Killer Caliber .32 (1967) Peter Lee Lawrence, Agnès Spaak, Lucy Scay, Massimo Righi Movie Review

Killer Caliber .32 (1967)   3/53/53/53/53/5

Peter Lee Lawrence in Killer Caliber .32 (1967)

A Silver Bullet for the Bad Guys

Mr. Silver (Peter Lee Lawrence) is a hired gun who isn't fussy who he works for as long as he gets paid and those he is hired to kill deserve to die. Not only that but he is a hired killer with style, offing his victims with a silver bullet and always making sure that they draw first so that he can claim self defence. His prowess as a killer sees him hired by a bank in a bustling town as their stagecoaches carrying money keep on getting hit by a gang of masked robbers. It leads to Mr. Silver hunting them down one by one and bringing their lives to an end but also in the end coming face to face with their mysterious boss.

I actually don't think there is one genre of movies which I am more passionate about over others as such I often find myself being less enthusiastic about a movie than others who might be fans of a genre. This is often the case when it comes to spaghetti westerns as whilst I enjoy a good spaghetti western as much as the next man I don't find myself as impressed by some as much as fans are. This is the case of "Killer Caliber .32" which sees the handsome Peter Lee Lawrence as the hired gun as whilst there is nothing wrong with this solid spaghetti western there is also nothing which stands out as being different to any other spaghetti western.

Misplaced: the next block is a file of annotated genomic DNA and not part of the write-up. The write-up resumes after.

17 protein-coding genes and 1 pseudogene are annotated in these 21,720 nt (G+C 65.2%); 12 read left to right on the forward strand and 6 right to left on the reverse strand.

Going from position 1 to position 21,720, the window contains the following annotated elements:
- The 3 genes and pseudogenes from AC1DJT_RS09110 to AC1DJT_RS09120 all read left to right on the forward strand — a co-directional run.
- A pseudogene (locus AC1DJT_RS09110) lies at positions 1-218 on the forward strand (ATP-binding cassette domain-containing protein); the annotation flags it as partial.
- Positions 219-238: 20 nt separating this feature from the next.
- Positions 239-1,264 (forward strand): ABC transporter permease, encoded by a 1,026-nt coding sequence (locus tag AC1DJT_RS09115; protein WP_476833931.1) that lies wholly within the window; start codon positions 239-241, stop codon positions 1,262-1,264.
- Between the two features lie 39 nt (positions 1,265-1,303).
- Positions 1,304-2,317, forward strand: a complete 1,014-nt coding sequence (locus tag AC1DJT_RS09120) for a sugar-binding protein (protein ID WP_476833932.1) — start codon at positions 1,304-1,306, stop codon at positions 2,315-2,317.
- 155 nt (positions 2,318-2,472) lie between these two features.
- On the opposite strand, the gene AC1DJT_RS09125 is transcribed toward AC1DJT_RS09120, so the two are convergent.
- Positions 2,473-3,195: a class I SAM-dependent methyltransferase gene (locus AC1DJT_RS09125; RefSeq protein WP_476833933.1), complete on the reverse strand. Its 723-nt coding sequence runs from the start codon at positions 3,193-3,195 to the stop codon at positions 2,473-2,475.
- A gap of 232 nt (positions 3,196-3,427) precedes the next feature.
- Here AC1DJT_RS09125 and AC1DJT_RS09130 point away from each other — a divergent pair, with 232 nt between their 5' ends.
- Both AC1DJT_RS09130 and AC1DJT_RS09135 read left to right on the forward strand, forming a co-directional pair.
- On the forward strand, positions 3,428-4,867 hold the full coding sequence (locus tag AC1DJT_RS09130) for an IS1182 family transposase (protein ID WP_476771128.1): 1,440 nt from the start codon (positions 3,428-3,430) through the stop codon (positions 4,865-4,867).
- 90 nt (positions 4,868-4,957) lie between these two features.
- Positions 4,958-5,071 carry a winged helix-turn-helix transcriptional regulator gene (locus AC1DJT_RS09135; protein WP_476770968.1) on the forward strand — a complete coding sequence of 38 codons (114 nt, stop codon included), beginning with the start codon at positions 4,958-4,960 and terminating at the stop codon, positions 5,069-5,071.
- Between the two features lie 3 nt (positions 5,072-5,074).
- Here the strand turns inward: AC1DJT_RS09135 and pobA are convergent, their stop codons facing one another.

Now "Killer Caliber .32" is not a hard movie to follow as after being introduced to Mr. Silver and his modus operandi when it comes to killing we quickly have him being hired by the bank owners to eradicate the bunch of masked outlaws who are holding up their stagecoaches. From then on it is a case of watching Mr. Silver coolly off each man before it finally leads to the mystery leader of these men whilst also dealing with a sheriff on his case. That is it and whilst it is entertaining up to a point the storyline lacks that some thing extra to make it memorable.

It is the same when it comes to pretty much everything else to do with "Killer Caliber .32" as whilst the camera work is good it is nothing you won't have come across before be it low down shots on a bustling street or close ups of faces. The same with the musical accompaniments as all the twanging of guitars whilst what you expect is also nothing out of the ordinary. About the only surprise is how effective Peter Lee Lawrence is as the handsome, well dressed killer as he manages to make him ruthless and business like in his way he goes about his job.

What this all boils down to is that "Killer Caliber .32" is just a solid spaghetti western from 1967 which will entertain but won't leave you with any lasting impression or a sense of needing to watch it again some day.